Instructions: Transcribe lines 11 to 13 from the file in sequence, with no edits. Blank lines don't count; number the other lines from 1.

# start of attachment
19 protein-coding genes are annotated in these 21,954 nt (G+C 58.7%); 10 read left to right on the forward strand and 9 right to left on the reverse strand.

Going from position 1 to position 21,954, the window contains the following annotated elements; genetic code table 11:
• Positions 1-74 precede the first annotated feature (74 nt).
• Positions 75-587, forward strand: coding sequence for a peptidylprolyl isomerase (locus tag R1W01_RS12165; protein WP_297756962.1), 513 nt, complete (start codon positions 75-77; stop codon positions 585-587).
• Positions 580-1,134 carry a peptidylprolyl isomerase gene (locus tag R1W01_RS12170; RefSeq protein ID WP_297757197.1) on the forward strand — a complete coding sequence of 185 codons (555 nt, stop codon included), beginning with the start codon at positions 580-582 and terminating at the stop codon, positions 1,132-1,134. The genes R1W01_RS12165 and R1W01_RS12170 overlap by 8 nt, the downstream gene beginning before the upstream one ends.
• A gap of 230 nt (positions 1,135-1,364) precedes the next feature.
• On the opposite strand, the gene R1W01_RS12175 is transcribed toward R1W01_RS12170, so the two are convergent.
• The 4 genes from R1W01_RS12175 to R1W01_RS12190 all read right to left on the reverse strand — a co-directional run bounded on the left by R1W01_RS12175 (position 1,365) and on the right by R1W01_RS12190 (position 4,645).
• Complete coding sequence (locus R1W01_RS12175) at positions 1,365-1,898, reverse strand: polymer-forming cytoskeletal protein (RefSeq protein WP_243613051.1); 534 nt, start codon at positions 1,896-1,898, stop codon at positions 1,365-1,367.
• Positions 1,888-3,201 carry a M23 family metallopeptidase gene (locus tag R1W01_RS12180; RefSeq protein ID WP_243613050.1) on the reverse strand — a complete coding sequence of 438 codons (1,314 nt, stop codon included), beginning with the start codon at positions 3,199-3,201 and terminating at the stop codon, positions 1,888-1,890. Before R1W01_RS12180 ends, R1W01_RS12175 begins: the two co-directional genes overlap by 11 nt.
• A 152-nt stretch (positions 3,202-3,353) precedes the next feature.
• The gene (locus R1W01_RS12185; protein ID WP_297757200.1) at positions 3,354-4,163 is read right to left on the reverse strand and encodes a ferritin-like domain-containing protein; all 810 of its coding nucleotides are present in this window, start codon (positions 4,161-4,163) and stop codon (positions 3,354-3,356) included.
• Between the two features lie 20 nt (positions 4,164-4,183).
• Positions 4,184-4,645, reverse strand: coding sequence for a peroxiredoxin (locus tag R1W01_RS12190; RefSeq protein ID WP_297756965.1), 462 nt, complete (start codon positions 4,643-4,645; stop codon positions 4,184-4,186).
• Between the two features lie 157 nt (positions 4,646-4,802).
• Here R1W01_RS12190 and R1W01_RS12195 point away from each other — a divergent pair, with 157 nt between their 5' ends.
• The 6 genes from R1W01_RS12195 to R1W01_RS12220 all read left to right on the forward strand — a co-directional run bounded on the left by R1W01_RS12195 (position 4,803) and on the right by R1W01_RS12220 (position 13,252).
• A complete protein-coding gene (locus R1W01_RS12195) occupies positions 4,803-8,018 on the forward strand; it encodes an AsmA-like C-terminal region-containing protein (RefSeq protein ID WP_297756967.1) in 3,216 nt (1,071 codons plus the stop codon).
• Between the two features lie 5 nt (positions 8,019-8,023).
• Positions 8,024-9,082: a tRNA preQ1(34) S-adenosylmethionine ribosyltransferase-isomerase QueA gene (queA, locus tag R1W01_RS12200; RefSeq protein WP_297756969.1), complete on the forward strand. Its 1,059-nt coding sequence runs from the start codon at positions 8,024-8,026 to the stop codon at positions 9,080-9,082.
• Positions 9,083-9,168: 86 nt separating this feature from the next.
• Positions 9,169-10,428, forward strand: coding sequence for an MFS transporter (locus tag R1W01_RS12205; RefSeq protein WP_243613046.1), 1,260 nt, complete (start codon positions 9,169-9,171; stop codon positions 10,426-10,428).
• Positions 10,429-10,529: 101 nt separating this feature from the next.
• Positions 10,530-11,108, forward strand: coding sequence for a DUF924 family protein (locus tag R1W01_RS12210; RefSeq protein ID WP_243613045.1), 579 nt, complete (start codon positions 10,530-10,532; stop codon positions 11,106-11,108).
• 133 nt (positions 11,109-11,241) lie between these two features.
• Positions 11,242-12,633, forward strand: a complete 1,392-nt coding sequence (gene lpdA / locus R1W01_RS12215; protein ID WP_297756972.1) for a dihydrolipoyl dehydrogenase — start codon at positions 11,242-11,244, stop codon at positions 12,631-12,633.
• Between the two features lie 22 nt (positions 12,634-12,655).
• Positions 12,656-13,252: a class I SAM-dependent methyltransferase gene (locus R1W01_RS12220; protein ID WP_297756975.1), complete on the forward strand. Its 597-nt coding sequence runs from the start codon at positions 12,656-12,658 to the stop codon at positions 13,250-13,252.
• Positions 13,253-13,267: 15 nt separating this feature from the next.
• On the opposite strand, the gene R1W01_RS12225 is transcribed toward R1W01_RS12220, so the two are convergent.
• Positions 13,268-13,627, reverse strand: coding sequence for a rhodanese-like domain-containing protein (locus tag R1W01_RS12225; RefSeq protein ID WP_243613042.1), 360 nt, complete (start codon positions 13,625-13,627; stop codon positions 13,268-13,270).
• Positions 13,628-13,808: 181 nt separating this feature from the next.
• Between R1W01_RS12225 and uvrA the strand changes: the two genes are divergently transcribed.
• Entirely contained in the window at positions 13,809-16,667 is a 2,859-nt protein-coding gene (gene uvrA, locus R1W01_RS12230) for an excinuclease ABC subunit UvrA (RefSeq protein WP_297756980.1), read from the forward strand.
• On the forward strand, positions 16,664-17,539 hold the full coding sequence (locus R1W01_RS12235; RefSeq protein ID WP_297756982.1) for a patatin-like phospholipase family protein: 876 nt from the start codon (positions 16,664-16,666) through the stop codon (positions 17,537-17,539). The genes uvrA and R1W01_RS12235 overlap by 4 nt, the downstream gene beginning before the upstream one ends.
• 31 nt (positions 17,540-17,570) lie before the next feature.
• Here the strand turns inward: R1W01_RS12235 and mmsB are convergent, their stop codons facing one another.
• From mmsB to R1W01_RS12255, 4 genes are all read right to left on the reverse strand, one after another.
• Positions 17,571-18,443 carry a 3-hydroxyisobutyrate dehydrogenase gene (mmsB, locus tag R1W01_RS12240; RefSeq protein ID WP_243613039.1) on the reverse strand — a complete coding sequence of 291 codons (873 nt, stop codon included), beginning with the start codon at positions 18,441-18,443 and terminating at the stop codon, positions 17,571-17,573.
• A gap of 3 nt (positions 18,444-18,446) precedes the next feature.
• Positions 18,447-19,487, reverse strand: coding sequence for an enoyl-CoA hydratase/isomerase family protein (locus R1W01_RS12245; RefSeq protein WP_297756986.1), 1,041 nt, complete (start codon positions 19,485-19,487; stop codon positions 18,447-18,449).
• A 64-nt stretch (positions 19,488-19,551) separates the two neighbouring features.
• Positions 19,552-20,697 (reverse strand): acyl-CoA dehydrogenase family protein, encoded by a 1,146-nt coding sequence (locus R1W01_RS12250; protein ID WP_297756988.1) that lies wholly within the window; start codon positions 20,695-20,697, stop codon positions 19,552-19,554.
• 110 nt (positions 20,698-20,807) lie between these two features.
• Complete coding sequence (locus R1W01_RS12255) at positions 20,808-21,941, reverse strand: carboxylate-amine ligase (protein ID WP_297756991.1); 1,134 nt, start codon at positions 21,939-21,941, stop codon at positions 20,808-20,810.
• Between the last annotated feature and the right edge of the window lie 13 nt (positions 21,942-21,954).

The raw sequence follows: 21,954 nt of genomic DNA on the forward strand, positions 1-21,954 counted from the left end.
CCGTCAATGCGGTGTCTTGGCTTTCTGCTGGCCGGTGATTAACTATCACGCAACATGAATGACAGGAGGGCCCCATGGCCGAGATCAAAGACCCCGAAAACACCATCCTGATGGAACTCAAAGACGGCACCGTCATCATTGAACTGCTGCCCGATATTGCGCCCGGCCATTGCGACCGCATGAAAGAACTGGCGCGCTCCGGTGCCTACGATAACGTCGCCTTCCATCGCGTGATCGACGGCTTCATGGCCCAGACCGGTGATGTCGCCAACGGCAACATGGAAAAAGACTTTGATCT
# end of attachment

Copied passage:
• A 152-nt stretch (positions 3,202-3,353) precedes the next feature.
• The gene (locus R1W01_RS12185; protein ID WP_297757200.1) at positions 3,354-4,163 is read right to left on the reverse strand and encodes a ferritin-like domain-containing protein; all 810 of its coding nucleotides are present in this window, start codon (positions 4,161-4,163) and stop codon (positions 3,354-3,356) included.
• Between the two features lie 20 nt (positions 4,164-4,183).